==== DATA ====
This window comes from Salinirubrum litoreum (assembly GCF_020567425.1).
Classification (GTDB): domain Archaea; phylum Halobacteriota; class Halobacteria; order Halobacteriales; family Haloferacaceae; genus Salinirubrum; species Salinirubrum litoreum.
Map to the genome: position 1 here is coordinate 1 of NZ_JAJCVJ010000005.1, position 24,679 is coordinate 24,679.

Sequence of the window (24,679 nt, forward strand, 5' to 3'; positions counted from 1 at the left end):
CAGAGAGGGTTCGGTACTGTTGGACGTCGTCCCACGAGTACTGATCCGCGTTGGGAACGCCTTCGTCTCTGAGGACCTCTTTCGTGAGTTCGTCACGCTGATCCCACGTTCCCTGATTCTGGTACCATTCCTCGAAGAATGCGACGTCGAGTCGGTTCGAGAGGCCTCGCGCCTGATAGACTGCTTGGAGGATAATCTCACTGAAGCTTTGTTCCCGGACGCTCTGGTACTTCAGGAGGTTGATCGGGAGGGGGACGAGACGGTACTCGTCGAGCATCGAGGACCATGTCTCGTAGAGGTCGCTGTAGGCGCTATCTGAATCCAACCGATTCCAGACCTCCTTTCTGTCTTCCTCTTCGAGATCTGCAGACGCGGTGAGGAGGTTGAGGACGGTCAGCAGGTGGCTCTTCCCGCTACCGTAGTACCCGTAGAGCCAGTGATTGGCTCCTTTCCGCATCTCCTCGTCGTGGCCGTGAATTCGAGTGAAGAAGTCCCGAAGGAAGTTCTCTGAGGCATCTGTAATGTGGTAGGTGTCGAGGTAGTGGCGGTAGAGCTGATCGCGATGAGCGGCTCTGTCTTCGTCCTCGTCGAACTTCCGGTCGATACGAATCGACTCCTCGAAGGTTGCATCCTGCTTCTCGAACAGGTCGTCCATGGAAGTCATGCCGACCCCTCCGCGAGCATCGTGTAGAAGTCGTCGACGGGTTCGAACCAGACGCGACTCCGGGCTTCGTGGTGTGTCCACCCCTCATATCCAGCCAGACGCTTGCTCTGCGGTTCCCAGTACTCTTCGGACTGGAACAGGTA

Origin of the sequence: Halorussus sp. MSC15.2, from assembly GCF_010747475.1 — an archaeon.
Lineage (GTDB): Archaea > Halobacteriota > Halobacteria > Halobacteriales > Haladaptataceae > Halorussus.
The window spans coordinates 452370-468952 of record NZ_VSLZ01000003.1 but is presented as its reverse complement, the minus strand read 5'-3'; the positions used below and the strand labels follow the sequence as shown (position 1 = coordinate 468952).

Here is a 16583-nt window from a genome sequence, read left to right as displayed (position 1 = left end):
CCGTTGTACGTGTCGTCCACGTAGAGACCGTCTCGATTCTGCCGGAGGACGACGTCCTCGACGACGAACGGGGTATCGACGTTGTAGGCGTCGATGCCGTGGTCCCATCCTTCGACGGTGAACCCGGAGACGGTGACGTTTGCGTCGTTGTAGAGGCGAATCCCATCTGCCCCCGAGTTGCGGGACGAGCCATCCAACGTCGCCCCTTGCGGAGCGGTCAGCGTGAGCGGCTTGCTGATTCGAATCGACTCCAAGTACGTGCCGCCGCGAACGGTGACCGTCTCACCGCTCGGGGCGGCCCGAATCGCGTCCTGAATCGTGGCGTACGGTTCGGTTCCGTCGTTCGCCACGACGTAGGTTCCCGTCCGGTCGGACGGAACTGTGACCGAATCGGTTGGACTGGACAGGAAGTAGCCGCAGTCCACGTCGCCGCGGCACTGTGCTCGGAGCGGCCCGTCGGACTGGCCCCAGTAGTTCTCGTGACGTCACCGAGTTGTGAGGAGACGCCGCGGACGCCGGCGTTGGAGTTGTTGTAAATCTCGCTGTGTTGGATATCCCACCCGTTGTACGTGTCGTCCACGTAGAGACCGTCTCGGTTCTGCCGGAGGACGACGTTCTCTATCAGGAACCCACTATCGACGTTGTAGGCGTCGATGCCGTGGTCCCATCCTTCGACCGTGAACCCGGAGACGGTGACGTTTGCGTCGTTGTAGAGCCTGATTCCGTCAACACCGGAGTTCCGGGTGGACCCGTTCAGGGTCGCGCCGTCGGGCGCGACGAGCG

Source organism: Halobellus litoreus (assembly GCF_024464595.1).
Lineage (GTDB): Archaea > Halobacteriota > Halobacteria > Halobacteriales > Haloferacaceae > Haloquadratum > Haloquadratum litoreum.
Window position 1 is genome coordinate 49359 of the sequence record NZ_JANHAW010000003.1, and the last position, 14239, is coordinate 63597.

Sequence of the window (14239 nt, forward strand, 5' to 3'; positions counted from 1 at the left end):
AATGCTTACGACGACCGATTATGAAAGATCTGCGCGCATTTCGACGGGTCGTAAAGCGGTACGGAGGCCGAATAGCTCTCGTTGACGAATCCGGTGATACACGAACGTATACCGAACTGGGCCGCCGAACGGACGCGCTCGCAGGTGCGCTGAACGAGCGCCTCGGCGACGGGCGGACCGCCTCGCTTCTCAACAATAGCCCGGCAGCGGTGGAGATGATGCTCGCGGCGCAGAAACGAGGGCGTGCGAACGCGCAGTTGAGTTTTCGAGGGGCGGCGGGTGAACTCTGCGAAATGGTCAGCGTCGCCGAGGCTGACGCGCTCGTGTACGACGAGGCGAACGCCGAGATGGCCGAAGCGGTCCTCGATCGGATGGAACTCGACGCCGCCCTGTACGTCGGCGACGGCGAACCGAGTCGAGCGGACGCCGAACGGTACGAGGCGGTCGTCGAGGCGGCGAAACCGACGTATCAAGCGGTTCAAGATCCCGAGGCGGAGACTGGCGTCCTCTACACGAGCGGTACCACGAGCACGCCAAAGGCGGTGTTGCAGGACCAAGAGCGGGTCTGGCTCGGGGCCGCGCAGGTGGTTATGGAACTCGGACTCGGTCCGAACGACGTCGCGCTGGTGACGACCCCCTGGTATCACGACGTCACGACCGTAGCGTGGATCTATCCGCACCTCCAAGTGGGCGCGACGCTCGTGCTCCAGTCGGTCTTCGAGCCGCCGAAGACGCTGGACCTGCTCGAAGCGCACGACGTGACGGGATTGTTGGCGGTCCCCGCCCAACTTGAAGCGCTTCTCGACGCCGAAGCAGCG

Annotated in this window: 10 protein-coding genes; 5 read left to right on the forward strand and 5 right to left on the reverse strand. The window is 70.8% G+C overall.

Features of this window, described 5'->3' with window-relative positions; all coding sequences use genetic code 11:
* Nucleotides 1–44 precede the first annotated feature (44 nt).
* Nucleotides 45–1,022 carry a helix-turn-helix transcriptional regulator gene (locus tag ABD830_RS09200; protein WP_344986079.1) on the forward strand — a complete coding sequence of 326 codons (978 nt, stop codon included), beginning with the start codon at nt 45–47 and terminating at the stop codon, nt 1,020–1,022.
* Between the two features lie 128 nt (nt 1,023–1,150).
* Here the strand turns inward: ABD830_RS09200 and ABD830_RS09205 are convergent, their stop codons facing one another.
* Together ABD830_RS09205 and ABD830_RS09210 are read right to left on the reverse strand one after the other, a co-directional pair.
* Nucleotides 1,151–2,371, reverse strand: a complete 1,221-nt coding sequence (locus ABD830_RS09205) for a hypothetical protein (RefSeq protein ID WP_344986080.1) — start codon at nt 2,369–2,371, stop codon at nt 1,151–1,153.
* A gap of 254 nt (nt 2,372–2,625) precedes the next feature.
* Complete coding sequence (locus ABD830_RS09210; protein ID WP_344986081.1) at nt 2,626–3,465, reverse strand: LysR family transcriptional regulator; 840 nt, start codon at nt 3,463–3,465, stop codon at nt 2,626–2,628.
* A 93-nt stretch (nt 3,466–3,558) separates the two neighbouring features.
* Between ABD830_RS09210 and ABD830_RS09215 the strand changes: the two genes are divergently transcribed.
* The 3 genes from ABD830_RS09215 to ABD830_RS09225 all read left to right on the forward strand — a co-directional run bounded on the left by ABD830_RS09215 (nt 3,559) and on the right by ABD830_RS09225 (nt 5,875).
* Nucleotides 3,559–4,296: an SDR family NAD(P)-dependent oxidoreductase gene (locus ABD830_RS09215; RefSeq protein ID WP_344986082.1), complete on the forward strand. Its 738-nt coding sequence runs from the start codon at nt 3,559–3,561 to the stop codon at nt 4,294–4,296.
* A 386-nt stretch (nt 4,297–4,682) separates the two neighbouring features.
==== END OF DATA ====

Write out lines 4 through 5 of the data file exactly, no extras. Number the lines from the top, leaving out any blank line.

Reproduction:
Sequence of the window (24,679 nt, forward strand, 5' to 3'; positions counted from 1 at the left end):
CAGAGAGGGTTCGGTACTGTTGGACGTCGTCCCACGAGTACTGATCCGCGTTGGGAACGCCTTCGTCTCTGAGGACCTCTTTCGTGAGTTCGTCACGCTGATCCCACGTTCCCTGATTCTGGTACCATTCCTCGAAGAATGCGACGTCGAGTCGGTTCGAGAGGCCTCGCGCCTGATAGACTGCTTGGAGGATAATCTCACTGAAGCTTTGTTCCCGGACGCTCTGGTACTTCAGGAGGTTGATCGGGAGGGGGACGAGACGGTACTCGTCGAGCATCGAGGACCATGTCTCGTAGAGGTCGCTGTAGGCGCTATCTGAATCCAACCGATTCCAGACCTCCTTTCTGTCTTCCTCTTCGAGATCTGCAGACGCGGTGAGGAGGTTGAGGACGGTCAGCAGGTGGCTCTTCCCGCTACCGTAGTACCCGTAGAGCCAGTGATTGGCTCCTTTCCGCATCTCCTCGTCGTGGCCGTGAATTCGAGTGAAGAAGTCCCGAAGGAAGTTCTCTGAGGCATCTGTAATGTGGTAGGTGTCGAGGTAGTGGCGGTAGAGCTGATCGCGATGAGCGGCTCTGTCTTCGTCCTCGTCGAACTTCCGGTCGATACGAATCGACTCCTCGAAGGTTGCATCCTGCTTCTCGAACAGGTCGTCCATGGAAGTCATGCCGACCCCTCCGCGAGCATCGTGTAGAAGTCGTCGACGGGTTCGAACCAGACGCGACTCCGGGCTTCGTGGTGTGTCCACCCCTCATATCCAGCCAGACGCTTGCTCTGCGGTTCCCAGTACTCTTCGGACTGGAACAGGTA